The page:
One can admire Eno but the Brit artist wasn’t that much of a pioneer when it came to the ambient music for there was Georg Deuter before him, and “D”, the first entry in the manifold string of his recordings, is a milestone on many levels. Recovering from a car accident, Deuter, a graphic designer from Munich, discovered there were more dimensions to the world and set to explore it with aural tools. Alone, with a two-track tape recorder, for months he built a disturbing edifice, a reflection of Germany through Stockhausen’s prism yet palatable enough for the art rock audience.

There’s a lot of sharpness in “Der Turm / Fluchpunkt” to hook the hard-psych crowd on its riffs, while floating effects, funereal bells and babies’ cries of the four-part “Babylon” throw a listener into much deeper end, with “Atlantis” drowning the music into its waves. Still, there’s a light into that underwater swirl, an FX-laden guitar leading the way: it meanders through the Eastern drones onto the folk pastures and then shoots its clear rays to fill the emotional void and turn it into the madful fair with a synth for a barrel organ and then, in the del(h)icious “Krishna Eating Fish And Chips”, sails Eastwards again. The results could have been trance-inducing if not for the full absence of serenity, even in the lulling sway of “Gammastrahlen-Lamm”, and it feels great to be constantly disturbed. A work of genius – almost.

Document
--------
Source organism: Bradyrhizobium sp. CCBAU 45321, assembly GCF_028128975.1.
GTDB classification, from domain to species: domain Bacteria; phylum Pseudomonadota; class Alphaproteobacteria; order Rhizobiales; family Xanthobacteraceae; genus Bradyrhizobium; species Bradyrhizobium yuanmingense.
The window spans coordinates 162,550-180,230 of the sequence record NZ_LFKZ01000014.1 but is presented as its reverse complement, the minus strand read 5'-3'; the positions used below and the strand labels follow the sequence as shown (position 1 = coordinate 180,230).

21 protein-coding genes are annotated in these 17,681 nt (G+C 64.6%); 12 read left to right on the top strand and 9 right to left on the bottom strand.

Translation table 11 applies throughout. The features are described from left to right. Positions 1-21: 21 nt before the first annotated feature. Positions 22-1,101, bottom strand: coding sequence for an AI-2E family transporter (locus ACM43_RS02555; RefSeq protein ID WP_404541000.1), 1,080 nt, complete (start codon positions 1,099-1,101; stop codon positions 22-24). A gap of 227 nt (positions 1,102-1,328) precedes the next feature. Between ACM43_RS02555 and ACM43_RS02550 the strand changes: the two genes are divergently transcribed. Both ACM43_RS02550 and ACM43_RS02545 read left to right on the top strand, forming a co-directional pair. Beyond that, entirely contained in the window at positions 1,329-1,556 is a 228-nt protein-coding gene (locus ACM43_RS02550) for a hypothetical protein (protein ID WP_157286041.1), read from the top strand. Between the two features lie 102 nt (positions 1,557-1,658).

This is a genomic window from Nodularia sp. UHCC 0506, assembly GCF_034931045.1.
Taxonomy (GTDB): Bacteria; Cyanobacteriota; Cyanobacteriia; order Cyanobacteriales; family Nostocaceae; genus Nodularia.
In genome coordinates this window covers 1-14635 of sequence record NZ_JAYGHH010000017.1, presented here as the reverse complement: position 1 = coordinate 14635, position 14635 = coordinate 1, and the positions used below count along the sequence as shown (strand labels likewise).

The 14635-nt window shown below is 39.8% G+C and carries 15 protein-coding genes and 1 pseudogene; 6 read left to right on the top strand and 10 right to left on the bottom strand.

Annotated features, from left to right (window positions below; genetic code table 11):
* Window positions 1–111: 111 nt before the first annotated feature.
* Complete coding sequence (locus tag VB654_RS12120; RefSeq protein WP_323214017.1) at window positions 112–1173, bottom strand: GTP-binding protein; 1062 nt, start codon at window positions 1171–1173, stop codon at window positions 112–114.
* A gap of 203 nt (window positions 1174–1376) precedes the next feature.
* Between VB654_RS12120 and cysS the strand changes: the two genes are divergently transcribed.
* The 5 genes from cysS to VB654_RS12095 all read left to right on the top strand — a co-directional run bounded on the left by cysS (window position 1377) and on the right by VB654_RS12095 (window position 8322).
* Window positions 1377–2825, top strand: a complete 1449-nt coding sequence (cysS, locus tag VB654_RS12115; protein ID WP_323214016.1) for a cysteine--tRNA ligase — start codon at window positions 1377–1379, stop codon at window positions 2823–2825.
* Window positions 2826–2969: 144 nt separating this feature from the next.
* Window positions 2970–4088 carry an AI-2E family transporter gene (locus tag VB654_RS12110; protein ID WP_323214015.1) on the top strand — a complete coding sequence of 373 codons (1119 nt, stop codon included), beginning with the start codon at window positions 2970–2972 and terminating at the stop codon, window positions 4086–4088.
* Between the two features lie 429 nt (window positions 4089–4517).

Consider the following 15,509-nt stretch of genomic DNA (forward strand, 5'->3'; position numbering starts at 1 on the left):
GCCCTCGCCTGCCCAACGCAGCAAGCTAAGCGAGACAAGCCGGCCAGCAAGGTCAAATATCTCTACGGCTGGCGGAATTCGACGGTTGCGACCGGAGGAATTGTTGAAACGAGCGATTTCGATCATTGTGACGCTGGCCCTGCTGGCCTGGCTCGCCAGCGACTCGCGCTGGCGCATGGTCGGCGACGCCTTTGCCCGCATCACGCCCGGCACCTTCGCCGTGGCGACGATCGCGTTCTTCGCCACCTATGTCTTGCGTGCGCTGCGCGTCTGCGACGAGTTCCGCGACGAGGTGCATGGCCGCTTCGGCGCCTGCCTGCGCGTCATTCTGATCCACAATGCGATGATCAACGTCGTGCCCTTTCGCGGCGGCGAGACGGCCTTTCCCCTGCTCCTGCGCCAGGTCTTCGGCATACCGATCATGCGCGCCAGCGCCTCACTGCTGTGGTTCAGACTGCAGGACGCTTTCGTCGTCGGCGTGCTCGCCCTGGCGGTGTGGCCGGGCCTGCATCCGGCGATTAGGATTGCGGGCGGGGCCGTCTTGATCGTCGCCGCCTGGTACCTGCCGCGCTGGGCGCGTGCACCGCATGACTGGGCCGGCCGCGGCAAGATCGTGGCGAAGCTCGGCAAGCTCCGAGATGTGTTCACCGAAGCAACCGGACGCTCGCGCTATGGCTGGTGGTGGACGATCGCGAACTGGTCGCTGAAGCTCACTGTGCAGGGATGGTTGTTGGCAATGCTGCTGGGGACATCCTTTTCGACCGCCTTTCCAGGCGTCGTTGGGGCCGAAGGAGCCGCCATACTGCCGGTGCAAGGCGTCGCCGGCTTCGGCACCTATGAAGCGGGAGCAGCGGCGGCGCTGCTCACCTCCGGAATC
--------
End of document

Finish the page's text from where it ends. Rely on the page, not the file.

Radio Silence

Geffen 1990 /
Angel Air 2010

The silence may come after defeaning thunder – and two heavy stalkers provide it here in exquisite spades.

Another album marked by a Robin George curse, which means it sunk on the original release to be ripe for rediscovery and revaluation two decades on. This time the guitarist’s partner in crime was Sean Harris from DIAMOND HEAD whom George produced, but what the pair delivered had a pronounced commercial edge. Perhaps, not too commercial for the late ’80s to make it big time, though the bubbly shuffle of “The S’Walk” was a neat chart-biter with its P-Funk gloss instead of metal one could expect from its masterminds, while “You Need More” is an upbeat, if airy. ballad up there with the best from the hairy royalty of its decade.

Here, re-sequenced and expanded, the songs punch the bag from the title cut, that has a bluesy slide lick squeezed between the funky jive and harmony choruses, to the swaggering closer “Good Times” that sums up the hour spent with this album. Even when the flow is loose, like in the bass-shaking and harmonica-riding “Do Like A Man”, it goes straight to the nerve as does the silky, strings-wrapped blues “I Believe In You” which showcases Harris’ soft spot rather than hard place – but “The Game’s Up” recycles the “All Right Now” riff for the umpteenth time, while “It’s Energy” feels too generic to ripple a soul. The Philly-sounding brass and guitars mix of “Soul On Fire” rectifies that, yet “Radio Silience” still remains a product of its time, a nice one with it.



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  1. […] pôvodne publikovaná na stránke Let It Rock. So súhlasom autora upravená a preložená do slovenského […]